Subject Re: draft charge, refeds working group on attribute release
From David Simonsen <david@xxxxxxx>
Date Fri, 1 Jul 2011 16:05:10 +0200

On Jul 1, 2011, at 3:43 PM, Ingrid Melve wrote:
> On 01.07.2011 12:23, Leif Johansson wrote:
>> On 07/01/2011 12:19 PM, Mikael Linden wrote:
>>>> Not at all. Here is why: public entities that recieve the 
>>>> social security number as part of their duties/business 
>>>> may do so without the users consent. 
>>>> But they MUST tell the user about what information it 
>>>> recieved and for what purpose. This sounds pretty much 
>>>> like the requiments for user-consent, don't you think?
>>> David,
>>> You just described the difference between attribute release based on user consent and attribute release based on necessity. The issue Andrew has been explaining us several times.
>>> In both cases you must inform the end user on the attribute release.
>>> Consent!=Necessity. The difference between the two is technically small but legally significant:
>>> - the text in the button is either "I consent to attribute release" or "I am informed on the attribute release"
>>> - if attribute release is based on consent, the consent can be withdrawn any time.
>>> mikael
>> Exactly - and you know it has to be right when Michael, Andrew
>> *and* me agree on something. Take a picture folks - it probably
>> won't happen again in your lifetimes :-)
> Please get the picture done ;)
> Speaking for one of the federations where a info box is displayed with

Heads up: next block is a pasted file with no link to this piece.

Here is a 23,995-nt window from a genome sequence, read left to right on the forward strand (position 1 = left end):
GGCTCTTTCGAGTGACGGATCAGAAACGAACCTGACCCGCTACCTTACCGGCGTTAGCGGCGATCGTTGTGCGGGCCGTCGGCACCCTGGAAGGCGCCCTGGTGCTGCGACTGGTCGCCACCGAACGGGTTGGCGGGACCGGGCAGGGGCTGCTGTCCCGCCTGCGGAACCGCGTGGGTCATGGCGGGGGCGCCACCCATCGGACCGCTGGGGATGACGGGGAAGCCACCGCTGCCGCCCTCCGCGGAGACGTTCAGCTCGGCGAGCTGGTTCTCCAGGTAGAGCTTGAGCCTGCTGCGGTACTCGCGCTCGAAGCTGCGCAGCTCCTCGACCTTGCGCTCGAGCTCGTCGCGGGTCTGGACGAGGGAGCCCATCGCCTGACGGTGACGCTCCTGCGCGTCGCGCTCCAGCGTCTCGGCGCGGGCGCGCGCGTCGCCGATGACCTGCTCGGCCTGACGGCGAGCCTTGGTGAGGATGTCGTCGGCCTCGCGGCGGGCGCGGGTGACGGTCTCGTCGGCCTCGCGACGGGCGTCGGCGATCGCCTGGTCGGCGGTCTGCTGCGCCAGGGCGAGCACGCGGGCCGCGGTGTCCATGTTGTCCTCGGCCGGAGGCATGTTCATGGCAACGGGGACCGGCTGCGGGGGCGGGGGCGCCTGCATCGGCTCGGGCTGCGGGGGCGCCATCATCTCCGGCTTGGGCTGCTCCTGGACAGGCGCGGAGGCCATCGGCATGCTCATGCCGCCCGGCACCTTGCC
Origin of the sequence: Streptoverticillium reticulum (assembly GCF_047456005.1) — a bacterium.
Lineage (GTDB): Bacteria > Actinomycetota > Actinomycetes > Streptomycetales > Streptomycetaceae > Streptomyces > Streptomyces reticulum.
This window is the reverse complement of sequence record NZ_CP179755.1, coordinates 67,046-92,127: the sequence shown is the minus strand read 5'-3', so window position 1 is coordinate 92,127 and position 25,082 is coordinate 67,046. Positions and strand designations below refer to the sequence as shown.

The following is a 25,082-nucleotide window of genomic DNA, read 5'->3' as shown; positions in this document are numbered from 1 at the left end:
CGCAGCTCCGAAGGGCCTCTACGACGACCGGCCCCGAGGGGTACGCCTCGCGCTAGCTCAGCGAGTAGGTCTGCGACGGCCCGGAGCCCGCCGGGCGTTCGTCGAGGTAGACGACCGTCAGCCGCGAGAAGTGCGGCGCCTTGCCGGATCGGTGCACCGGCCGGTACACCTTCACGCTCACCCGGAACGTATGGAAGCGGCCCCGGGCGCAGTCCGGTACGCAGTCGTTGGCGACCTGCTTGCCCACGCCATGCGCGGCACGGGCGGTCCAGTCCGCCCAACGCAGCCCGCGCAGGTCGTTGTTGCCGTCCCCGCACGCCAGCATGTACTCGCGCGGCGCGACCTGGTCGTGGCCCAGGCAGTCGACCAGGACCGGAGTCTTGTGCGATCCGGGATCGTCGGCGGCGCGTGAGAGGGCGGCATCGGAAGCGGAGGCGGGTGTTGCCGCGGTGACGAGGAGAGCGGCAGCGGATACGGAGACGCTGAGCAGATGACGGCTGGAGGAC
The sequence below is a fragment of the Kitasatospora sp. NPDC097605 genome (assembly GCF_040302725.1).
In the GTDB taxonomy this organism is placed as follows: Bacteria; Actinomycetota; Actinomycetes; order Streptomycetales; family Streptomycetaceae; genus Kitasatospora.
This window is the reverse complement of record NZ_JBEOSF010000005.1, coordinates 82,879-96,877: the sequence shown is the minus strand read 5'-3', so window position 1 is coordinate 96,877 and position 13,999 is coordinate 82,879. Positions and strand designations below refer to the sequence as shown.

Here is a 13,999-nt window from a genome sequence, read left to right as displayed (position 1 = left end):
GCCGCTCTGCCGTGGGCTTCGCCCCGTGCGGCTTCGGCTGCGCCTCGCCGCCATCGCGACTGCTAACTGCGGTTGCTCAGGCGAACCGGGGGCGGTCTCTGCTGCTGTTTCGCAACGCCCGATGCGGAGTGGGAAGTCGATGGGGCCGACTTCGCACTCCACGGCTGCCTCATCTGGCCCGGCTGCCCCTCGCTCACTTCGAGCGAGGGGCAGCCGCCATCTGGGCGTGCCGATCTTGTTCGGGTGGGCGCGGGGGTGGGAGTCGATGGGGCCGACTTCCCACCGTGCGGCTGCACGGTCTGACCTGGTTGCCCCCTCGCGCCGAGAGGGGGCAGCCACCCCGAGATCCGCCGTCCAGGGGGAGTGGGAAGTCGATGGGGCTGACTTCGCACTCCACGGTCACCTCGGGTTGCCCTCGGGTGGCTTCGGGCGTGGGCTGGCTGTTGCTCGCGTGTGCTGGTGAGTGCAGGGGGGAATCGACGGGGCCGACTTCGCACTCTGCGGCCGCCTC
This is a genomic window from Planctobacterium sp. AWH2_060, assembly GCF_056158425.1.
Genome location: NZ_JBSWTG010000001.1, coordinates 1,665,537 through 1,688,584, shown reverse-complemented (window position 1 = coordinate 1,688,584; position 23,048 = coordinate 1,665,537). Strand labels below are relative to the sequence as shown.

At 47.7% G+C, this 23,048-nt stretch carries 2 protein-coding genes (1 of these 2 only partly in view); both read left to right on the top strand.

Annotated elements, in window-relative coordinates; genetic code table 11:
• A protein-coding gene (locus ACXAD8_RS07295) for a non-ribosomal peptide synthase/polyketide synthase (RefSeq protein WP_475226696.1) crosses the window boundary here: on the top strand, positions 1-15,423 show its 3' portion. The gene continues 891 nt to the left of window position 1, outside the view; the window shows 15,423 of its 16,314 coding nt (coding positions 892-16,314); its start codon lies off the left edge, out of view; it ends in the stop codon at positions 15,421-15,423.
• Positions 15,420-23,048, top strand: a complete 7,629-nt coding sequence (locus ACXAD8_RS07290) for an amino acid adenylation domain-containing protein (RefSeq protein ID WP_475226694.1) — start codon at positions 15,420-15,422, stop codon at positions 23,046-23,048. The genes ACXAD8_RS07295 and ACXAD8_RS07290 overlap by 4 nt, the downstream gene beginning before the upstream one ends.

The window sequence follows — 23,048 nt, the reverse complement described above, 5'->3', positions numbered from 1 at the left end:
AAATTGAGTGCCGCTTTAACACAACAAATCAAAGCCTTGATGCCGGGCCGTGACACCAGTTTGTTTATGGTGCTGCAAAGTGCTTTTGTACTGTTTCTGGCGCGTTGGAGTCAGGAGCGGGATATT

> information about the attribute release the first time a user logs in, I
> tend to make the same mistake as David, speaking of this as consent,
> even if Andrew et al as made the point about this not really being
> consent in the legal sense (even with the option to abort a login before
> attributes are transferred)

Hmm, I seem to have missed a point about consent versus informing:  
Informing the user happens after the data release. Not before.
Therefore is a mistake is to say that is it not consent, when the user can actually opt out of the transaction.

> However, it turns out that both the end users and the Data Protection
> Agency like the fact that they are informed about where data flows. eGov
> services have been required to add the same information, and I wish
> their UI was as neat as ours. We have also had users who refuse to use
> Feide, since we expose the data flow that was already there and they
> were not aware of.

Those users will always exist. No news there.
Library loaners that refuse to be identified etc.

> It is not hard to inform the users.
> It works, whether or not is used to get a formal legal consent.
> As I get older, rudeness bothers me more, and not informing users about
> where their attributes are going, is just rude and inconsiderate.
> From where I stand, the technical mechanisms for informing and/or
> getting consent look the same, even if the requirements differ.

Se above.

> Has anyone looked closely enough at the UMA work over at Kantara too see
> where the overlap is with the current variations of federation policy?

Exellent idea.
BTW: we should all follow Kantara more closely in this space. Much happen over there - and I'm sure we can both contribute a lot and influence the out-come which I expect to draw up many of the play-fields that we will go to in the near future. Should liason with Kantara be a REFEDs work task?


> To get back to the proposed working group charter:
> - there is a definitive interest in the community to investigate the
> possible approaches to attribute sharing
> - the policies seem to be heavily influenced by the SP community (we
> serve many national administrative services, including digital exams,
> hence our willingness to handle NINs for relevant SPs)
> - we need transparency in the processes, while keeping uncluttered end
> user UIs and relevant information for the SPs (do not want to go the
> cloud route, where usage policies are either unacceptable or
> incomprehensible - or both)
> - cross-federation exposes the variations in trust fabric